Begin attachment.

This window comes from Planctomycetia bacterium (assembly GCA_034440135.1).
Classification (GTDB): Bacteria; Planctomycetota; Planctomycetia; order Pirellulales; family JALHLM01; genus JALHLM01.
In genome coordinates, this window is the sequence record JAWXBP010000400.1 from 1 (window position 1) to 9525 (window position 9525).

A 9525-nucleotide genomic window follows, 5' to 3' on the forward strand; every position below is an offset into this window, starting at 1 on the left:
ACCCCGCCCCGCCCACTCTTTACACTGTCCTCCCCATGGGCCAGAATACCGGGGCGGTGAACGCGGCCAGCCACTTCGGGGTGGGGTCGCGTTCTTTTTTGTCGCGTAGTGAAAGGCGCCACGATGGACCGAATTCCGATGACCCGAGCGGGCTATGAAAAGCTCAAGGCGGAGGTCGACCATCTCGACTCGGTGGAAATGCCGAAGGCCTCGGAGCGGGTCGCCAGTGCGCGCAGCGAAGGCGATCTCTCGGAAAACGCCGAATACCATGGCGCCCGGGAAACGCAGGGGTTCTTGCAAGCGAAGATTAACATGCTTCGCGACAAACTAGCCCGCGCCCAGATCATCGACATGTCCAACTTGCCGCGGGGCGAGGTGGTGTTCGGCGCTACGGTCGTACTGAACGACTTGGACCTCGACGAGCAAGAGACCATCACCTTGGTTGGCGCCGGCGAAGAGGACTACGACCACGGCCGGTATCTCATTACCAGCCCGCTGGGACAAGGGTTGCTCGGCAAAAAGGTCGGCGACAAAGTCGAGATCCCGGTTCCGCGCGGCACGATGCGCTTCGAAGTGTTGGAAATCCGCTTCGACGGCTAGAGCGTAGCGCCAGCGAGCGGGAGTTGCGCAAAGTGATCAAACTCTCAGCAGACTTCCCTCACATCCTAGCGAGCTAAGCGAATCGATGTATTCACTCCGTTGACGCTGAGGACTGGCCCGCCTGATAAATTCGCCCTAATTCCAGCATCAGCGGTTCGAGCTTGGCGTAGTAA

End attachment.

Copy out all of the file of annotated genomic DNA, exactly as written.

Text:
This window comes from Planctomycetia bacterium (assembly GCA_034440135.1).
Classification (GTDB): Bacteria; Planctomycetota; Planctomycetia; order Pirellulales; family JALHLM01; genus JALHLM01.
In genome coordinates, this window is the sequence record JAWXBP010000400.1 from 1 (window position 1) to 9525 (window position 9525).

A 9525-nucleotide genomic window follows, 5' to 3' on the forward strand; every position below is an offset into this window, starting at 1 on the left:
ACCCCGCCCCGCCCACTCTTTACACTGTCCTCCCCATGGGCCAGAATACCGGGGCGGTGAACGCGGCCAGCCACTTCGGGGTGGGGTCGCGTTCTTTTTTGTCGCGTAGTGAAAGGCGCCACGATGGACCGAATTCCGATGACCCGAGCGGGCTATGAAAAGCTCAAGGCGGAGGTCGACCATCTCGACTCGGTGGAAATGCCGAAGGCCTCGGAGCGGGTCGCCAGTGCGCGCAGCGAAGGCGATCTCTCGGAAAACGCCGAATACCATGGCGCCCGGGAAACGCAGGGGTTCTTGCAAGCGAAGATTAACATGCTTCGCGACAAACTAGCCCGCGCCCAGATCATCGACATGTCCAACTTGCCGCGGGGCGAGGTGGTGTTCGGCGCTACGGTCGTACTGAACGACTTGGACCTCGACGAGCAAGAGACCATCACCTTGGTTGGCGCCGGCGAAGAGGACTACGACCACGGCCGGTATCTCATTACCAGCCCGCTGGGACAAGGGTTGCTCGGCAAAAAGGTCGGCGACAAAGTCGAGATCCCGGTTCCGCGCGGCACGATGCGCTTCGAAGTGTTGGAAATCCGCTTCGACGGCTAGAGCGTAGCGCCAGCGAGCGGGAGTTGCGCAAAGTGATCAAACTCTCAGCAGACTTCCCTCACATCCTAGCGAGCTAAGCGAATCGATGTATTCACTCCGTTGACGCTGAGGACTGGCCCGCCTGATAAATTCGCCCTAATTCCAGCATCAGCGGTTCGAGCTTGGCGTAGTAA